Trump’s Victory: A Rebellion Against Silicon Valley

Donald Trump won a Republican White House, Senate and House because he led a rebellion against the Democrats’ embrace of Silicon Valley’s business model, which profits from global trade, offshore labor and foreign skilled workers.

Despite all the hoopla about supposedly booming American high-tech jobs, globalization and the rise of China since the early 1990s have the cost the United States about 5.8 million in U.S. manufacturing jobs, about one third of the sector’s total workforce.

A huge portion of the jobs loss is due to giant Silicon Valley technology corporations’ offshoring of the vast majority of their business operations. As a result, the U.S. annual balance for advanced technology products sales has fallen from a $35 billion surplus in 1992 to a $92 billion deficit at the end in 2015.

As major government contractors, Silicon Valley corporations for decades maintained a neutral stance on political lobbying and campaign contributions. But TechCrunch blog nicknamed Silicon Valley the “Valley of the Democrats,” after PayPal co-Founder and top venture capitalist Peter Thiel reported in an interview last year that over 83 percent of political contributions by the area’s tech executives went solely to Democrats.

The bipartisan Center for Responsive Politics that tracks the influence of Silicon Valley money on American elections and government bureaucrats commented, “Just as water flows downhill, money in politics flows to where the power is.”  Their research found that with the rise of Democrat Barack Obama since 2008, Silicon Valley’s annual lobbying expenditures skyrocketed by 800 percent, from $17.8 million to $139.5 million.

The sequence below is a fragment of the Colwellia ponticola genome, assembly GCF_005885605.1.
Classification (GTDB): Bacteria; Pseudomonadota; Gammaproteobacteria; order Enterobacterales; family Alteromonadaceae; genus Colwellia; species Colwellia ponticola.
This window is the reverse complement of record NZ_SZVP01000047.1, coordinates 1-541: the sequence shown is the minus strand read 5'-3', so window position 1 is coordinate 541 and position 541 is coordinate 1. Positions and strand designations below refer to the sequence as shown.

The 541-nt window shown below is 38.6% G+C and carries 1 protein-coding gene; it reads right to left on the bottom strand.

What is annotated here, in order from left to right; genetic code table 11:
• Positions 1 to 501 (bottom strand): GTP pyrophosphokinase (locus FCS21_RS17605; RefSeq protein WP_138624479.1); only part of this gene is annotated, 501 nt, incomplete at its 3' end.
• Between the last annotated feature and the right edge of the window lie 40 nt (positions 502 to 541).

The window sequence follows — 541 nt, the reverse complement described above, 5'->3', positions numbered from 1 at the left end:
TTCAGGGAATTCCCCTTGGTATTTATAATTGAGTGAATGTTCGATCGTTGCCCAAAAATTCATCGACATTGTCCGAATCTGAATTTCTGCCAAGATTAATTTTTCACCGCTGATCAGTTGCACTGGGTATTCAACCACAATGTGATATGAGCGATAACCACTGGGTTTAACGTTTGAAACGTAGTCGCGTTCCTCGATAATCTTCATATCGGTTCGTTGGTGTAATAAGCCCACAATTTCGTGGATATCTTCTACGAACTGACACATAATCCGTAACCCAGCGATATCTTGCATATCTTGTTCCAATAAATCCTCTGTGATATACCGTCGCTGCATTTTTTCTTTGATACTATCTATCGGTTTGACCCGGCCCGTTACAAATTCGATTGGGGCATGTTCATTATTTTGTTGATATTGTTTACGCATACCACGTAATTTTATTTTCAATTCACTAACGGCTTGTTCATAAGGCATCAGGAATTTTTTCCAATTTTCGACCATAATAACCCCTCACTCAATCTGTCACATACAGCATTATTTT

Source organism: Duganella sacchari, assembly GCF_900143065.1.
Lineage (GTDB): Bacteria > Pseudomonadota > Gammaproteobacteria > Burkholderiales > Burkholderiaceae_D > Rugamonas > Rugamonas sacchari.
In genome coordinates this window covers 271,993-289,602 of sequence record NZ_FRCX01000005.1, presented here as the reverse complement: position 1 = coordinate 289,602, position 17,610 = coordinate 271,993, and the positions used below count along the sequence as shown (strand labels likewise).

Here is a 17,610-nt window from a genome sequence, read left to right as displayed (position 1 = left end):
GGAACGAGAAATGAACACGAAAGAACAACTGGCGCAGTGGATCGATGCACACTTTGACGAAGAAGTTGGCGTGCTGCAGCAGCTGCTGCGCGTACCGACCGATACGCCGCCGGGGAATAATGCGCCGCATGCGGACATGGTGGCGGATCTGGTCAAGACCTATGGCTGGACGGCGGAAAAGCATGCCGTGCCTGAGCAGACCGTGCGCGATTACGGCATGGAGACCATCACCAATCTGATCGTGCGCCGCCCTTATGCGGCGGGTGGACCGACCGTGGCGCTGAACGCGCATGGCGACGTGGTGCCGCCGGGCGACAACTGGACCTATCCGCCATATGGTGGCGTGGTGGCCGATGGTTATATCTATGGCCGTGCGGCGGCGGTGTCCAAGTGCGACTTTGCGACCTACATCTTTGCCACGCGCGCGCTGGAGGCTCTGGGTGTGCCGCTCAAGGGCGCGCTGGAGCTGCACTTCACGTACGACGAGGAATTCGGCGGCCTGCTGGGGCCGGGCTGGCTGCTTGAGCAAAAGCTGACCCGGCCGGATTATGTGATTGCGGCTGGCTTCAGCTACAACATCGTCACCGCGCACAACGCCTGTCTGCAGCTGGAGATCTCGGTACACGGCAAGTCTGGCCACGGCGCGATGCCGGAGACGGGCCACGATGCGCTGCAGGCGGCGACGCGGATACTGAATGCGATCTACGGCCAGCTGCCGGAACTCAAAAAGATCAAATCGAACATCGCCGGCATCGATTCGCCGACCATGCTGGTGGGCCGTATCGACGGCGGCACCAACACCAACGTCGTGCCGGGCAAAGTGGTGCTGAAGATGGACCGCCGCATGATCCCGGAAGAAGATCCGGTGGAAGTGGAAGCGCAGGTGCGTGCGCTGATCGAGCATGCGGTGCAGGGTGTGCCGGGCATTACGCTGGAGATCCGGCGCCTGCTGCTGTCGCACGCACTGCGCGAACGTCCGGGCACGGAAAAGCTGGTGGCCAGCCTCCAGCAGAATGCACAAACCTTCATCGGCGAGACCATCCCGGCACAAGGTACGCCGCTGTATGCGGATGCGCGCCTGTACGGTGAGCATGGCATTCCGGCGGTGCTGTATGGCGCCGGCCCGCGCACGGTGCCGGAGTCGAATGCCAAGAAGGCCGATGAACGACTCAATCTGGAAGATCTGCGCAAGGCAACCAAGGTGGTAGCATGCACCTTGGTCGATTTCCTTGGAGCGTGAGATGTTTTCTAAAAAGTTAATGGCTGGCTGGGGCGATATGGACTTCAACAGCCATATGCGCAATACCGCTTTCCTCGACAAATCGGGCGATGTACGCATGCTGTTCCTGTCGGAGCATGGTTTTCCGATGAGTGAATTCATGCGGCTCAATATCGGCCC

Silicon Valley’s “leaning liberal” image has mirrored its effort to maximize profits by importing foreign engineers and software coders under the U.S. Labor Department’s H-1B visa program for foreigners with “distinguished merit and ability. The program was designed to recruit people like Nobel Prize winners, but Silicon Valley has been interested in cheap labor.

Facebook Chief Executive Mark Zuckerberg, LinkedIn co-founder Reid Hoffman, Yahoo CEO Marissa Mayer and venture capitalist Ron Conway founded FWD.US in 2013. The organization has lobbied for immigration reform to expand H-1B visas.

Breitbart News has written numerous articles on how Hewlett-Packard, Southern California Edison, University of California and dozens of Silicon Valley tech firms have replaced American high-tech workers with H-1B foreigners.

As the ultimate slap in the face, fired U.S. workers are usually hired as temps to train their Indian and Chinese replacements, who do the same job for two-thirds less pay.

Just before the election, Peter Thiel said, “Silicon Valley has been incredibly successful over the last decade.” But for America, “I think the truth has been more one of specific success, but more general failure.” He said rich and powerful tech leaders had not focused improving the national welfare outside of Silicon Valley.

Day two of the “Trump Bounce” sent the stocks in the Dow Jones Industrial Index up almost 1.5 percent to an all-time-high, led by U.S. banks and industrial stocks. But the big losers on this historic day were Silicon Valley stocks, which were down by 1.5 percent.


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